I am not entirely anti-Valentine’s Day, I don’t go off on rants about it or anything like that and I appreciate that some people like to go all out but I never particularly like it. However, having said that, it’s as good a reason as any to spend some quality time with your other half. So, here’s how to celebrate Valentine’s Day when you don’t like Valentine’s Day.
1. Avoid falling into cliches
Is your relationship more valid because someone has spent a small fortune on a dozen red roses? No. Are you less loved and awesome because you don’t have a box full of champagne truffles nestled in a slippery silk box? No.
If you like that, great. But honestly, flowers make me sad when they die and the last thing I need is a box of chocolates to accidentally inhale when binge watching old episodes of Grey’s Anatomy. If it’s not your thing either, agree between you on something. For me a card is enough. Instgrammability? Low, but sometimes a few meaningful words are worth a thousand Instagrams.
Our cards to each other might not be the soppiest, but they mean something to us. A dinosaur in space (for reasons that will become clear) and a mouse for the little cute mouse that visits our kitchen every now and again (the perils of living in a flat in London) and which we’ve affectionately and imaginatively named Mousey and have adopted in a way that only two people that live in a one bedroom second floor flat in Zone 2 and who both have full-time jobs can claim to have a pet.
2. Pick somewhere to go that won’t be full of loved-up couples
If you want to eschew Valentine’s Day without spending the day inside trying avoid social media, the key is to go somewhere that won’t be full of love hearts, balloons and strolling couples. Which is exactly what we did this year.
Ok so maybe in my decision to avoid loved-up smug couples the Natural History Museum on the first Saturday of half term wasn’t the ideal place to pick. However, I love the Natural History Museum and we got up and got there just as the doors were opening so we still managed to walk around without having to fight through hordes of people or kids (I’ve been seriously spoilt by having been able to have the museum practically to myself at Dinosnores).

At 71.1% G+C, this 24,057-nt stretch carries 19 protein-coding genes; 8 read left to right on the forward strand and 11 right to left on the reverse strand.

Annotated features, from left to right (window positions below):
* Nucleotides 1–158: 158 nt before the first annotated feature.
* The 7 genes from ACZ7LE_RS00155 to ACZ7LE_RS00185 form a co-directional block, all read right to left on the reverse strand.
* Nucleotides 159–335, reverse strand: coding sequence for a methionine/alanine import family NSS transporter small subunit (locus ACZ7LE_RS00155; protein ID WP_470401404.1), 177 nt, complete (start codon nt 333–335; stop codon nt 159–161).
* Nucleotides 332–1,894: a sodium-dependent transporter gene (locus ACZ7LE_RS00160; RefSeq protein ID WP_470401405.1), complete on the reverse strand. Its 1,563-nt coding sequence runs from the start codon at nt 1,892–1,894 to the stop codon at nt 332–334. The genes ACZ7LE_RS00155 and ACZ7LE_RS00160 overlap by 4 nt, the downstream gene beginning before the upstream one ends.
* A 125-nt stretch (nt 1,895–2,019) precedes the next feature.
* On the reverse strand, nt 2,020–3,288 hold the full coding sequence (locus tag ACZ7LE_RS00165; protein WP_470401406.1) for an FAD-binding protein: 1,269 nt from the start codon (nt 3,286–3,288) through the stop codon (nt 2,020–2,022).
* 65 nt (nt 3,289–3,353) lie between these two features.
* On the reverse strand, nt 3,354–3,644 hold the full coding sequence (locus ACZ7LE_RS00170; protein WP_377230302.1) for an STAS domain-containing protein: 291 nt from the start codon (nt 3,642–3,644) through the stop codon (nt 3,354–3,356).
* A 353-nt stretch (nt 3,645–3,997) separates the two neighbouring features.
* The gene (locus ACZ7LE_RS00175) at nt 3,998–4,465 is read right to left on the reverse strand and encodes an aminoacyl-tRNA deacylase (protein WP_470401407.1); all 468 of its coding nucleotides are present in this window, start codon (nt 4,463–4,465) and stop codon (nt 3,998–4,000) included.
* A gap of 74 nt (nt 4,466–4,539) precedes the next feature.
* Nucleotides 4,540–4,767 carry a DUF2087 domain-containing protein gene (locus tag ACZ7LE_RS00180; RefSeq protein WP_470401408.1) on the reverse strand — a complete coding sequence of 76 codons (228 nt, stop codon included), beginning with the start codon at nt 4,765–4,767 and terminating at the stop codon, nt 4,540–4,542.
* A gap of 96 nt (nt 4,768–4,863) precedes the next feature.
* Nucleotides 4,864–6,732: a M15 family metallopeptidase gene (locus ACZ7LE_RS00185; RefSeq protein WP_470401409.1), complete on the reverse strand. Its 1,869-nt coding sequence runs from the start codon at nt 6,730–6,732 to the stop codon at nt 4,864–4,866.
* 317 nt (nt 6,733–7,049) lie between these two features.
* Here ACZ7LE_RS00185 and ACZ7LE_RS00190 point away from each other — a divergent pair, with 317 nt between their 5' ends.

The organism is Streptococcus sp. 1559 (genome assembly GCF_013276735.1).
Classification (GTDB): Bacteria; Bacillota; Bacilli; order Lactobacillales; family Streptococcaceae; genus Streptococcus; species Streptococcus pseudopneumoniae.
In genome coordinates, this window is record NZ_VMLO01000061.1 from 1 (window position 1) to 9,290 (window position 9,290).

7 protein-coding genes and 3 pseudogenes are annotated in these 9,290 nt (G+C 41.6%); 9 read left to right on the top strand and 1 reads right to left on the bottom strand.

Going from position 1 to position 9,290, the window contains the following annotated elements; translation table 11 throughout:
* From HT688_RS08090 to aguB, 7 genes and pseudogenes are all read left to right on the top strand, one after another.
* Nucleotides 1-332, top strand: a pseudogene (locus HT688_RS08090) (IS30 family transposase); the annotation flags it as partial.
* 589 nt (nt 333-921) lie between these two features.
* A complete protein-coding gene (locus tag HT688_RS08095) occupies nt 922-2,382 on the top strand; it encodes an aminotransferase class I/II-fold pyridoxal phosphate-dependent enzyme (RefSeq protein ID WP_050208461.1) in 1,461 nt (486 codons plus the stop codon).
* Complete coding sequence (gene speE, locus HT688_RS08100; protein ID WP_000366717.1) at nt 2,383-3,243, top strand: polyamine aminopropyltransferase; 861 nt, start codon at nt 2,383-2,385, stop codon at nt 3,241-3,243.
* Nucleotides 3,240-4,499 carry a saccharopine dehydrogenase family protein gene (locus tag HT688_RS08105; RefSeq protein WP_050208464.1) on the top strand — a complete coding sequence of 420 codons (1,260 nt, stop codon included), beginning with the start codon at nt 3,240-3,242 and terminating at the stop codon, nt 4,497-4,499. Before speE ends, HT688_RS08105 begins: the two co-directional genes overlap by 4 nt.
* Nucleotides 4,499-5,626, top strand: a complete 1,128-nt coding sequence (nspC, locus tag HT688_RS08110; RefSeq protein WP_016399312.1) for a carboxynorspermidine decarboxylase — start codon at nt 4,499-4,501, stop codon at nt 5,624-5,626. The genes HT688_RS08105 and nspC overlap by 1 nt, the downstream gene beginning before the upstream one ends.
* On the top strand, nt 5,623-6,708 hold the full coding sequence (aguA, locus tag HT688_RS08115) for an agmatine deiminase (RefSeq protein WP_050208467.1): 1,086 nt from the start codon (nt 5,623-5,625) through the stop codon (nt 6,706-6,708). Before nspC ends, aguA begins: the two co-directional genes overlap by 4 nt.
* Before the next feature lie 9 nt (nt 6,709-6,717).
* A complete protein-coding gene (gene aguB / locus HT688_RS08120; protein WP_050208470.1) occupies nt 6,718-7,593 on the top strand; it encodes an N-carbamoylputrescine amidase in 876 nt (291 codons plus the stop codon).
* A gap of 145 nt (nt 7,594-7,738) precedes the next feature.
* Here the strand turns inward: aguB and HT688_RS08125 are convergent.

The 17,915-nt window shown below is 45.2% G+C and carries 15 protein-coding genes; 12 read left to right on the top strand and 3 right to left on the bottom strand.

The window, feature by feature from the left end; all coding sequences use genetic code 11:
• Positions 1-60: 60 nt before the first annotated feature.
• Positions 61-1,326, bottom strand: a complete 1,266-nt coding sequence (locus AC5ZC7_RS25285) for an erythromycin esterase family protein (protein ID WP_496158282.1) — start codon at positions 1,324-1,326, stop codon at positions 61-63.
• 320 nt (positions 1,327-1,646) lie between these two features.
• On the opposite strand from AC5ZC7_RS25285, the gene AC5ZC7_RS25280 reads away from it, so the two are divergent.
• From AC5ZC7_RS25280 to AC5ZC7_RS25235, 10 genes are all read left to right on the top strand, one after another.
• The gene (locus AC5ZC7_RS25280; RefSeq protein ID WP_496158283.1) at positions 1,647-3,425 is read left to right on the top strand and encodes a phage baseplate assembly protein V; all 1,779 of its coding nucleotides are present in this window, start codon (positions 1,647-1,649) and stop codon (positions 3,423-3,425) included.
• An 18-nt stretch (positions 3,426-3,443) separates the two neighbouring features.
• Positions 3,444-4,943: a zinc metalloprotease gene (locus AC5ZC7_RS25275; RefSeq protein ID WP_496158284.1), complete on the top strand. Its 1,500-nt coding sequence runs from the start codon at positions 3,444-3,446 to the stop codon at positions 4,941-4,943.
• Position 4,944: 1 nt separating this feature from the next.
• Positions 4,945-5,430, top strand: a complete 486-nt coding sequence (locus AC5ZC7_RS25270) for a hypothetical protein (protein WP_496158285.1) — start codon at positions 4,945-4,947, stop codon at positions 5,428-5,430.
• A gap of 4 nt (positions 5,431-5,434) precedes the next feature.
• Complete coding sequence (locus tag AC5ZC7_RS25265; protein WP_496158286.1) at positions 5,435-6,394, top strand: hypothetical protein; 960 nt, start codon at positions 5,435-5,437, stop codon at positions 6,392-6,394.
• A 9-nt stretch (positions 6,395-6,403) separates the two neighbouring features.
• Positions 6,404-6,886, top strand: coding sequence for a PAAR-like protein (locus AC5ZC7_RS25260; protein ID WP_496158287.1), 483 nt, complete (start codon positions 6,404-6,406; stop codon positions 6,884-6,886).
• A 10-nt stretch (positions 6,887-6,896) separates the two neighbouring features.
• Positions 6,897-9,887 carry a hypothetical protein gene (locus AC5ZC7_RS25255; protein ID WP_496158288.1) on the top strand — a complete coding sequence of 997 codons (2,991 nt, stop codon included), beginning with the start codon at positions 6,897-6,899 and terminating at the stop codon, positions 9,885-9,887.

We spent a while wandering through the various halls and I paid my first visit to Sophie the Stegosaurus, yes it has seriously been that long since I’ve visited. She’s amazing.
And of course I also popped by to see my favourite Dippy too. No whale can compete with him.
I might have also come away with a dinosaur t-shirt. I couldn’t resist, their gift shops may as well take all of my money.
3. Do something special that you want to do with your other half but have been putting off
For months now we’ve been saying that we should go and see the Cosmonauts exhibition at the Science Museum and as it’s now in its final weeks (it closes on 13 March) we decided that we were definitely going to go, especially as we hardly have any free weekends from now until the end of May.
It was a really interesting exhibition and for once, focused on the role of the Russians in the space race, rather than the Americans and NASA that we hear so much about normally. From satellites to dogs to humans in space, the exhibition covers the whole story. It also features some fantastic artwork in the form of posters and propaganda. I really enjoyed it and vowed to make it along to more exhibitions as I often promise myself I’ll go and see something but never do. Next on my list is the Painting the Modern Garden: Monet to Matisse exhibition at the Royal Academy, something that will be really interesting after having visited Monet’s Garden in Giverny last summer.